How Your Interpretation of Life Can Cause You to Overeat

OvereatIf you’re anything like most of the women I talk to, you overeat.

For some of us it’s an occasional event.

For others, it’s a regular thing.

And for still others, not only is it a regular happening in your life, but it’s frequent, it feels very ‘out of control’ and it might be considered binge eating.

In any case, when you eat without hunger, you’re giving your body more food than it needs.

And that extra food will be stored as fat.

So, why do we do it?

Here’s what I hear:

  • I was tired!
  • I needed a treat after working so hard.
  • I’m upset about _____ and food comforts me.
  • My boss was in a foul mood today.
  • My kids are driving me crazy!
  • ______ is a rough time of day for me.

You know the list can go on and on. And I’m sure you can add your own personal favorite top ten reasons for overeating to this list.

Here’s some truth:

NONE of those ‘reasons’ caused you to overeat.

None of them.

It’s your thoughts about those events that drive your overeating. It’s how you interpret those events.

I can hear you now, loud and clear, protesting:

  • “No really!! If I wasn’t working so hard, I wouldn’t need the extra dessert!”
  • “If my boss was in a better mood I’d never come home and pull up a chair to my fridge.”
  • “If my kids got good grades, I wouldn’t zone out with potato chips.”

Nice try.

But you are all busted.

None of what you’re saying is true.

  • Your work doesn’t make you overeat. Your thoughts about your work do. If you think ‘I shouldn’t have to work so hard!’ and you feel burdened and overwhelmed, you might overeat to numb the pain and get some (very) short term relief.
  • Your boss’ mood doesn’t make you overeat. But your thoughts about your boss do. If you think ‘He should be nicer to me, this isn’t fair!’, then you might feel stressed and hopeless or even angry, and you might eat to dull those feelings.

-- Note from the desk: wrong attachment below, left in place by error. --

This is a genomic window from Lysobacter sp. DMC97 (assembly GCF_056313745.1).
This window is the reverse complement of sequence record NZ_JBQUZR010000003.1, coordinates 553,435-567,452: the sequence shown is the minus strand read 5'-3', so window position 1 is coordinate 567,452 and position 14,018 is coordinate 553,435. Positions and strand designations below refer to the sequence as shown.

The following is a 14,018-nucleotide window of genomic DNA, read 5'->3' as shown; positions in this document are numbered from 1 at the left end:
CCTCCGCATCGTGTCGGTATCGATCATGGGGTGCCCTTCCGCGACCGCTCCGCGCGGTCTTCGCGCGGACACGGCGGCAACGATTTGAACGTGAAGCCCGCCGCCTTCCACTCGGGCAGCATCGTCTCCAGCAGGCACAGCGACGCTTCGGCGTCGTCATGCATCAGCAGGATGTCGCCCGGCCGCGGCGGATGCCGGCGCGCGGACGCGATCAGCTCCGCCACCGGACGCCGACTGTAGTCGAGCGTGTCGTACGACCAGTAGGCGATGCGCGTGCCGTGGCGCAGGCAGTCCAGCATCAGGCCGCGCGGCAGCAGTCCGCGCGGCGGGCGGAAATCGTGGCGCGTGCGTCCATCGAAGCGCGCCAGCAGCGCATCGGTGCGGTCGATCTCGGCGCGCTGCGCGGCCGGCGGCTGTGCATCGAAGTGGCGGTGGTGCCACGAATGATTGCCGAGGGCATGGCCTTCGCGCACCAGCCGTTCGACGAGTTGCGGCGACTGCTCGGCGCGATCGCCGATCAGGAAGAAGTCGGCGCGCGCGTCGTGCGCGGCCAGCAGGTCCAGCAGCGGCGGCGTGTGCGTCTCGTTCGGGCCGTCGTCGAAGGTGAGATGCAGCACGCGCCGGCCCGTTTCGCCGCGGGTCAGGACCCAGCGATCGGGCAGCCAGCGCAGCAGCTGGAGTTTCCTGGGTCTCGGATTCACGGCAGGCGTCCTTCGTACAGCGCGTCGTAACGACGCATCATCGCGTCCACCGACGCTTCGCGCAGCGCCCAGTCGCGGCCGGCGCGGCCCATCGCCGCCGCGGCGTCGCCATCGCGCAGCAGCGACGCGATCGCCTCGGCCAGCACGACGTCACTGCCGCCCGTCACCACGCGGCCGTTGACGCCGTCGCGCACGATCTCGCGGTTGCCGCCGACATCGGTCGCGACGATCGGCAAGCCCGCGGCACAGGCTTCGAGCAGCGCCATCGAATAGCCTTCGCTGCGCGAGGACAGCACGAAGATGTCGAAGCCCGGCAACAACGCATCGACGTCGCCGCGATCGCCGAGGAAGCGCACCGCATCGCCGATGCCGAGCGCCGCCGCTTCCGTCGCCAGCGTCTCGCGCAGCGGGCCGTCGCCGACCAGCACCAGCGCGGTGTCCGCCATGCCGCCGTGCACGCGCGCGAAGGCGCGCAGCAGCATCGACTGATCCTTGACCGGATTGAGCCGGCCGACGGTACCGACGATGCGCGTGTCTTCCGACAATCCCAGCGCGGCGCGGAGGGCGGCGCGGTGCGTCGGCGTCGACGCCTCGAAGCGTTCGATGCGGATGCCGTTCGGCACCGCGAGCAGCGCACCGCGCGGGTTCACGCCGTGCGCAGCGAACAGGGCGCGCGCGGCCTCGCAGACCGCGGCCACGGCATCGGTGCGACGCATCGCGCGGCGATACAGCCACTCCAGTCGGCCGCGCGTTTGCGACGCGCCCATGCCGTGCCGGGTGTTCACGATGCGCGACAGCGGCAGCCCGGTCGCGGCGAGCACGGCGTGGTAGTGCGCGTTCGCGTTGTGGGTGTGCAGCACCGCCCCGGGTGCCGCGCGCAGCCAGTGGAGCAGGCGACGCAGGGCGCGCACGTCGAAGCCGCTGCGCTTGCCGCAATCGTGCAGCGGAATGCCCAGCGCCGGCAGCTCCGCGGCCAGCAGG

• Your kids’ grades don’t make you overeat either. But if you think ‘I’m a bad mother; I should have helped my kids with their schoolwork more’, then your feelings of guilt and shame might lead you to some fast, false relief. Like ice cream and cookies.

All events are neutral.

It’s what you make the event mean, or how you interpret it that makes you feel an uncomfortable feeling. This uncomfortable feeling might lead you to an unplanned food festival.

You can change this.

So, what can you do to stop letting life events and circumstances rule your eating?

  1. First, recognize that your brain is doing this. All the time. It’s taking bits of information from the world around you and interpreting it for you. Generally, this is a pretty efficient thing your brain does. The problem is you may have trained your brain to interpret life in a negative way. Which causes you to feel bad. And then take actions that aren’t really in your best interest. Like overeating.
  2. Second, question all assumptions that seem to be leading to an uncomfortable feeling. Is it really true that my boss should be in a great mood? Why? Why do I need that to happen in order to feel good? Can I feel good without my boss changing? Can I feel good even if my kids get poor grades? (Hint: yes!!)
  3. And last, set an intention to use food mostly for hunger, and for some pleasure too. But not to feel better from a story you are telling yourself.

Are you hungry?

If yes, then eat.

If not, then look at the thoughts that are urging you to eat.

And remind yourself that these are just stories in your mind about neutral circumstances.

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